HUMS 216, Democracy and Race in America

Meeting Time: 
T 1:30pm-3:20pm

Course Description: 

Racial and economic inequalities have remained unsolved problems in American democracy since independence. For this reason, both historian Eric Foner and poet Amanda Gorman recently claimed that American democracy is still unfinished. To what extent and in what ways could pre-civil war America be considered democratic? What challenges did the democratic project face in the aftermath of the civil war and slave emancipation? How do these challenges still influence American political life? This seminar addresses these questions with the two classical texts that are rarely read together: Alexis de Tocqueville’s Democracy in America and W. E. B. Du Bois’s Black Reconstruction in America.

Tocqueville’s Democracy in America (1835-40) shows the aspirations and internal tensions of America’s institutions and society in the Jacksonian era. We will focus on the processes of public opinion formation, the role of political parties, inclusive and exclusive dynamics, the tyranny of the majority, racial privilege, and the ways in which threats that growing economic inequalities threaten democracy.

W. E. B. Du Bois’s Black Reconstruction in America (1935) interprets post-civil war reconstruction as a moment where the possibility of a “democratic front” bringing together emancipated African Americans and white Southern farmers and Northern industrial workers emerged and tragically failed. The book – a masterpiece in political sociology and a thrilling historical narration – also explores the questions of how and to what extent federal policies and agencies can transform local communities, shape beliefs, and enact reform. We will focus on Du Bois’ criticism of capitalism, his case for the cultivation of Black leadership, and his vision for a radical democratic future for all Americans.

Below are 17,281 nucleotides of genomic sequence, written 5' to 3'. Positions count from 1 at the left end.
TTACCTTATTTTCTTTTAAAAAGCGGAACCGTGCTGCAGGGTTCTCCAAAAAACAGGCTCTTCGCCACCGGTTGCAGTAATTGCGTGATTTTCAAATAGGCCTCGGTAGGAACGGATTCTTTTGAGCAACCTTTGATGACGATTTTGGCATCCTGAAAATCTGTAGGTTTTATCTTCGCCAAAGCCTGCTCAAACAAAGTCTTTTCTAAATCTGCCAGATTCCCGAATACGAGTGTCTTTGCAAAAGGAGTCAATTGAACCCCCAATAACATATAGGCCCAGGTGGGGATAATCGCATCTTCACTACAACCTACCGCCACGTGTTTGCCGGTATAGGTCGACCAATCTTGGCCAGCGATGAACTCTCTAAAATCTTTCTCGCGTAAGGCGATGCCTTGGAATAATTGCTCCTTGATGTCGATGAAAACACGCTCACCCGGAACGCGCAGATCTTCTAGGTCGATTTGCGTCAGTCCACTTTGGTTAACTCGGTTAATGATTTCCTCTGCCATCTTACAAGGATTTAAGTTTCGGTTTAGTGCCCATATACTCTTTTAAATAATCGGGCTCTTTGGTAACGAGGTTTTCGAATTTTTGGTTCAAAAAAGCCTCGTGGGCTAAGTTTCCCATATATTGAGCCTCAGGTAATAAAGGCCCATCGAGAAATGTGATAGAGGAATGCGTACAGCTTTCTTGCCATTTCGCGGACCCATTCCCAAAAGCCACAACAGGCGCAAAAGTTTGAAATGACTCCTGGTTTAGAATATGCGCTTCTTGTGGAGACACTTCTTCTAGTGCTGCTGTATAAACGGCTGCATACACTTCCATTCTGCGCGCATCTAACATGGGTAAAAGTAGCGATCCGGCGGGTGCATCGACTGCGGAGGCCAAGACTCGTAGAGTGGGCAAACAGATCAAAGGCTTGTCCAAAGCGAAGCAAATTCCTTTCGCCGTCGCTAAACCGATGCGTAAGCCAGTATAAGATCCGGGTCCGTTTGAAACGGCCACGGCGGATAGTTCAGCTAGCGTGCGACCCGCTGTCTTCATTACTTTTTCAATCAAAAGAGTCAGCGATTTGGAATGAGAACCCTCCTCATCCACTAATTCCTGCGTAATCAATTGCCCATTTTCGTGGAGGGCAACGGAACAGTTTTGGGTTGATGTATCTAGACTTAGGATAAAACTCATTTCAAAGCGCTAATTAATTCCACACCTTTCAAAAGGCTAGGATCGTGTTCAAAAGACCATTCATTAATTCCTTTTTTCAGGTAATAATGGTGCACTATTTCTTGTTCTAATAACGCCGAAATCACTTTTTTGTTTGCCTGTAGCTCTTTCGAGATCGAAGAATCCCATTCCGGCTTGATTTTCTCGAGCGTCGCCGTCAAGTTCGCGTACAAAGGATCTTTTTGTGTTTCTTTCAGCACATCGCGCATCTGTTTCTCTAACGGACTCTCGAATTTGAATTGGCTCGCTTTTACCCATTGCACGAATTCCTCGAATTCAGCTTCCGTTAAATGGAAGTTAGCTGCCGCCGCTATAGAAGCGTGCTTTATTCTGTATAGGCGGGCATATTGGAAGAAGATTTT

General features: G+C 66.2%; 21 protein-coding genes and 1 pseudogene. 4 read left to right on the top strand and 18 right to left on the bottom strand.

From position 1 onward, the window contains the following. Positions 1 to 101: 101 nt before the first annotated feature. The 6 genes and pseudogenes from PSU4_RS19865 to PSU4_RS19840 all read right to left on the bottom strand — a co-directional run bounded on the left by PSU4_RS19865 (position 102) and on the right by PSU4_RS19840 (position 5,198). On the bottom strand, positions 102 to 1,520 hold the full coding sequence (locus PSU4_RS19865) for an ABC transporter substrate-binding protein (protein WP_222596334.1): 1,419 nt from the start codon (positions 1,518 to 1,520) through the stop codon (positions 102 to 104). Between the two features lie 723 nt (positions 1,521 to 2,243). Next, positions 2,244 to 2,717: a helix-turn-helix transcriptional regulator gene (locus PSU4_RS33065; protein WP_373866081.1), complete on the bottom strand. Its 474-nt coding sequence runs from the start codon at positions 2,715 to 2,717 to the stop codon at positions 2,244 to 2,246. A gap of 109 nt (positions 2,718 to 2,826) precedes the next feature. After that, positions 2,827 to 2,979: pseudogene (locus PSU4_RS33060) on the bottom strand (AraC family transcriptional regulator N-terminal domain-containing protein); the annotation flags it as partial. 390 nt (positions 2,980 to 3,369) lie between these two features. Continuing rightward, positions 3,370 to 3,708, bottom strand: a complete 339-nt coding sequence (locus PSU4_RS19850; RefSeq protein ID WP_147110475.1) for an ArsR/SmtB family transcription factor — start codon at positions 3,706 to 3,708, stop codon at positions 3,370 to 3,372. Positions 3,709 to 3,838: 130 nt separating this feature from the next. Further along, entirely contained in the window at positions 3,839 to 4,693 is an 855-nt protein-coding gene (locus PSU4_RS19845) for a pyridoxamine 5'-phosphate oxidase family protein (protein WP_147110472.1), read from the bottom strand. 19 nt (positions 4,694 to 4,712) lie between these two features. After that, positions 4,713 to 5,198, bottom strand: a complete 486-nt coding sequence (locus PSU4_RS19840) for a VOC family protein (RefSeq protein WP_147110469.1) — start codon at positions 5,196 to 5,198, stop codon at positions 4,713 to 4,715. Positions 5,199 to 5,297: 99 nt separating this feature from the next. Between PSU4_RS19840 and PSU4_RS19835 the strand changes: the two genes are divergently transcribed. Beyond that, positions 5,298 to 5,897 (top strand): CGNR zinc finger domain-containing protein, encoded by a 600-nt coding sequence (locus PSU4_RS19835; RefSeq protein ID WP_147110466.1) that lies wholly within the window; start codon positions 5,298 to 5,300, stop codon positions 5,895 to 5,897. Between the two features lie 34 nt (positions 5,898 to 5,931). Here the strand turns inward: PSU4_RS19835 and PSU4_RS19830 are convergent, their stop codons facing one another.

The seminar will put these classic texts in conversation with 19th and 20th century interlocutors, and with contemporary challenges to democracy in America and beyond. The last four weeks of class are devoted to applying the tools and insights of these authors to contemporary political problems, such as the prospects for democratic anti-racism, re-invigorating social thought and criticism, and decolonization. Historically-minded and philosophically-oriented students of the present alike will find this class useful.

Led by:

Giulia Oskian's picture

Professor Giulia Oskian

Giulia Oskian is an Assistant Professor of Political Science. She specializes in political theory and her research interests include early modern and modern political thought, constitutionalism, democratic theory, the history of ideologies, and political psychology. Her book Tocqueville and the Legal Basis of Democracy was published in Italian and is now being translated into English. Currently, she is working on a new project, which explores the role of emotions in political life, studying how emotions inform political judgement and internally curb rationality. She holds a Ph.D. from the Scuola Normale Superiore and, before coming to Yale, was a postdoctoral fellow at Science Po Paris and at Queen Mary University of London, and a Fulbright scholar at Columbia University.